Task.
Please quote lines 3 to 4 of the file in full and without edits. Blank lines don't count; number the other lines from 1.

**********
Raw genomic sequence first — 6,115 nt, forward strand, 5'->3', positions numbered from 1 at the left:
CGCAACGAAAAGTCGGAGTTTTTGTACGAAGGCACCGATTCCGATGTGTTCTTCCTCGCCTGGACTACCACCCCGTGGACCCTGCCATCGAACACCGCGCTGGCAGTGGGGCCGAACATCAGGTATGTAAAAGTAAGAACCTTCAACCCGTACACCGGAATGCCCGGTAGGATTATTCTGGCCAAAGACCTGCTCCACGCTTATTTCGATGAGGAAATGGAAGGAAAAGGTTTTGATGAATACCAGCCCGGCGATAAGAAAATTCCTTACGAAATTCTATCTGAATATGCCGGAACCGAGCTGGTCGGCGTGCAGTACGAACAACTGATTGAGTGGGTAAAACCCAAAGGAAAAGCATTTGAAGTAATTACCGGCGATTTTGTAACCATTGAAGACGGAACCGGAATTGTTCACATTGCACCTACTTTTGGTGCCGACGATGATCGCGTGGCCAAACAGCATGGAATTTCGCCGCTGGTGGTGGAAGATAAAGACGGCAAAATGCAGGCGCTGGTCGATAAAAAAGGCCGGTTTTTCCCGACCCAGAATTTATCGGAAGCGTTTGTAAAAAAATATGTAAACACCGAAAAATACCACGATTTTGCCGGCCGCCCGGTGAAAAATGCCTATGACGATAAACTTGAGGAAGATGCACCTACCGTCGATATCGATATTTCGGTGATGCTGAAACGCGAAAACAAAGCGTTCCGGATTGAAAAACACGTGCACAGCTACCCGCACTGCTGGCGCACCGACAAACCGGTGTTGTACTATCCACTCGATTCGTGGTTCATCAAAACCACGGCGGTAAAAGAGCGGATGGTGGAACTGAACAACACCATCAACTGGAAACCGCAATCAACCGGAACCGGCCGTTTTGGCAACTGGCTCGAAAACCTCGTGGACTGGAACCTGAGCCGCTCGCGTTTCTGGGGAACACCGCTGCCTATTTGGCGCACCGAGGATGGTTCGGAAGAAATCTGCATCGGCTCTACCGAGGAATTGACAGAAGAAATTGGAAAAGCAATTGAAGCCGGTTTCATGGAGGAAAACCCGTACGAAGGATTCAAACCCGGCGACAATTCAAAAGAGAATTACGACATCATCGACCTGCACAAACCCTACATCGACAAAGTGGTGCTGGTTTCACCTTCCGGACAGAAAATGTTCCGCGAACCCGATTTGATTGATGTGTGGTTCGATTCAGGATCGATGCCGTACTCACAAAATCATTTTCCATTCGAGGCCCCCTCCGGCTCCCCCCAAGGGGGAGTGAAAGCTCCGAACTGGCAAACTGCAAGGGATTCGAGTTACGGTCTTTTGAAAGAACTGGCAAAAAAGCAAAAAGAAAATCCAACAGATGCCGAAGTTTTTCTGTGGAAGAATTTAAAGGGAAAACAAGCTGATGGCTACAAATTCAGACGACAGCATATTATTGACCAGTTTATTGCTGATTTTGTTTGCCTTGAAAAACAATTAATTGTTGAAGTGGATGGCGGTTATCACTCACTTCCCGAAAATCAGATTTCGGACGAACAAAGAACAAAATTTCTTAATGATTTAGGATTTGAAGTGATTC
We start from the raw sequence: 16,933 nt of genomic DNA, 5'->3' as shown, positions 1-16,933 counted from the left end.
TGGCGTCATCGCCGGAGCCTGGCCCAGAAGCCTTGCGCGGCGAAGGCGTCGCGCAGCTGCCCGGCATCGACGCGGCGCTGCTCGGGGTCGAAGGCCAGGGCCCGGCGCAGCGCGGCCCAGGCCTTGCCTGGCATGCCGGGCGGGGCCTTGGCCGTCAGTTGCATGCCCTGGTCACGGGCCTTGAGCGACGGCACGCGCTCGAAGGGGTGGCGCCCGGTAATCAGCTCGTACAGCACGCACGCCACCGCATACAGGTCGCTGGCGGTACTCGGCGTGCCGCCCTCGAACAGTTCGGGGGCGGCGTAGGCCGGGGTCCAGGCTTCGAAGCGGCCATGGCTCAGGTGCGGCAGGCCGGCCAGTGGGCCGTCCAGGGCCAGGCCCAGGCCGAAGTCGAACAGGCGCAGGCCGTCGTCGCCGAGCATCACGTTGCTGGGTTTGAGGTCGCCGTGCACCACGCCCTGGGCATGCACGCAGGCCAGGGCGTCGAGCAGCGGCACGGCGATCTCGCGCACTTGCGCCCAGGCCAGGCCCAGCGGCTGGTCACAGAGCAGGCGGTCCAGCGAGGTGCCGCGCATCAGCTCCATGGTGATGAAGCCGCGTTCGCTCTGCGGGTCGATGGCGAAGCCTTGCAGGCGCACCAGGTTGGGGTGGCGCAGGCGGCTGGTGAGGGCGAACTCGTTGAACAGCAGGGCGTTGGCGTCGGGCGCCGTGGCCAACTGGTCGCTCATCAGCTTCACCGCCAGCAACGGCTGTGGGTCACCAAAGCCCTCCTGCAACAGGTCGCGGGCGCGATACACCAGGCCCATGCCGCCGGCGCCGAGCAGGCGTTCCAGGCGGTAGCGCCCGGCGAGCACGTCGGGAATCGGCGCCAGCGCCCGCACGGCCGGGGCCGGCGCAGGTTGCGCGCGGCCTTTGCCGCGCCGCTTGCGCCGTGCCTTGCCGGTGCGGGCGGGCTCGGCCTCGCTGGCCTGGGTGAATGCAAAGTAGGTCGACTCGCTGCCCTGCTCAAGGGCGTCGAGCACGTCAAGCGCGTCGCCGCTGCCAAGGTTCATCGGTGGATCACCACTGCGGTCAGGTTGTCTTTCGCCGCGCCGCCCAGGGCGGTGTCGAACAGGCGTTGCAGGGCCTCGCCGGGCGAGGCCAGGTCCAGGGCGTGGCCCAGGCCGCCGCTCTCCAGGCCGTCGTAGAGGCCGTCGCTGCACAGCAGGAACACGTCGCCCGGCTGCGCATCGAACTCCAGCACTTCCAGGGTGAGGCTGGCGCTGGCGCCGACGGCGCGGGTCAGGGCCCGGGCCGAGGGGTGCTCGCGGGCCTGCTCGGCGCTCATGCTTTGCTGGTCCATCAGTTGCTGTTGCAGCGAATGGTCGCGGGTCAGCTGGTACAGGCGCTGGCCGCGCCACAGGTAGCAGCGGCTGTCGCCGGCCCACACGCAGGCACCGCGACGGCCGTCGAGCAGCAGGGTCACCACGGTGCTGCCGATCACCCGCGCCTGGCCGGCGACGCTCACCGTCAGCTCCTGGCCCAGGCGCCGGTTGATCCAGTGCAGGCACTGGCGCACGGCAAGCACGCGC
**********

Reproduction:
We start from the raw sequence: 16,933 nt of genomic DNA, 5'->3' as shown, positions 1-16,933 counted from the left end.
TGGCGTCATCGCCGGAGCCTGGCCCAGAAGCCTTGCGCGGCGAAGGCGTCGCGCAGCTGCCCGGCATCGACGCGGCGCTGCTCGGGGTCGAAGGCCAGGGCCCGGCGCAGCGCGGCCCAGGCCTTGCCTGGCATGCCGGGCGGGGCCTTGGCCGTCAGTTGCATGCCCTGGTCACGGGCCTTGAGCGACGGCACGCGCTCGAAGGGGTGGCGCCCGGTAATCAGCTCGTACAGCACGCACGCCACCGCATACAGGTCGCTGGCGGTACTCGGCGTGCCGCCCTCGAACAGTTCGGGGGCGGCGTAGGCCGGGGTCCAGGCTTCGAAGCGGCCATGGCTCAGGTGCGGCAGGCCGGCCAGTGGGCCGTCCAGGGCCAGGCCCAGGCCGAAGTCGAACAGGCGCAGGCCGTCGTCGCCGAGCATCACGTTGCTGGGTTTGAGGTCGCCGTGCACCACGCCCTGGGCATGCACGCAGGCCAGGGCGTCGAGCAGCGGCACGGCGATCTCGCGCACTTGCGCCCAGGCCAGGCCCAGCGGCTGGTCACAGAGCAGGCGGTCCAGCGAGGTGCCGCGCATCAGCTCCATGGTGATGAAGCCGCGTTCGCTCTGCGGGTCGATGGCGAAGCCTTGCAGGCGCACCAGGTTGGGGTGGCGCAGGCGGCTGGTGAGGGCGAACTCGTTGAACAGCAGGGCGTTGGCGTCGGGCGCCGTGGCCAACTGGTCGCTCATCAGCTTCACCGCCAGCAACGGCTGTGGGTCACCAAAGCCCTCCTGCAACAGGTCGCGGGCGCGATACACCAGGCCCATGCCGCCGGCGCCGAGCAGGCGTTCCAGGCGGTAGCGCCCGGCGAGCACGTCGGGAATCGGCGCCAGCGCCCGCACGGCCGGGGCCGGCGCAGGTTGCGCGCGGCCTTTGCCGCGCCGCTTGCGCCGTGCCTTGCCGGTGCGGGCGGGCTCGGCCTCGCTGGCCTGGGTGAATGCAAAGTAGGTCGACTCGCTGCCCTGCTCAAGGGCGTCGAGCACGTCAAGCGCGTCGCCGCTGCCAAGGTTCATCGGTGGATCACCACTGCGGTCAGGTTGTCTTTCGCCGCGCCGCCCAGGGCGGTGTCGAACAGGCGTTGCAGGGCCTCGCCGGGCGAGGCCAGGTCCAGGGCGTGGCCCAGGCCGCCGCTCTCCAGGCCGTCGTAGAGGCCGTCGCTGCACAGCAGGAACACGTCGCCCGGCTGCGCATCGAACTCCAGCACTTCCAGGGTGAGGCTGGCGCTGGCGCCGACGGCGCGGGTCAGGGCCCGGGCCGAGGGGTGCTCGCGGGCCTGCTCGGCGCTCATGCTTTGCTGGTCCATCAGTTGCTGTTGCAGCGAATGGTCGCGGGTCAGCTGGTACAGGCGCTGGCCGCGCCACAGGTAGCAGCGGCTGTCGCCGGCCCACACGCAGGCACCGCGACGGCCGTCGAGCAGCAGGGTCACCACGGTGCTGCCGATCACCCGCGCCTGGCCGGCGACGCTCACCGTCAGCTCCTGGCCCAGGCGCCGGTTGATCCAGTGCAGGCACTGGCGCACGGCAAGCACGCGC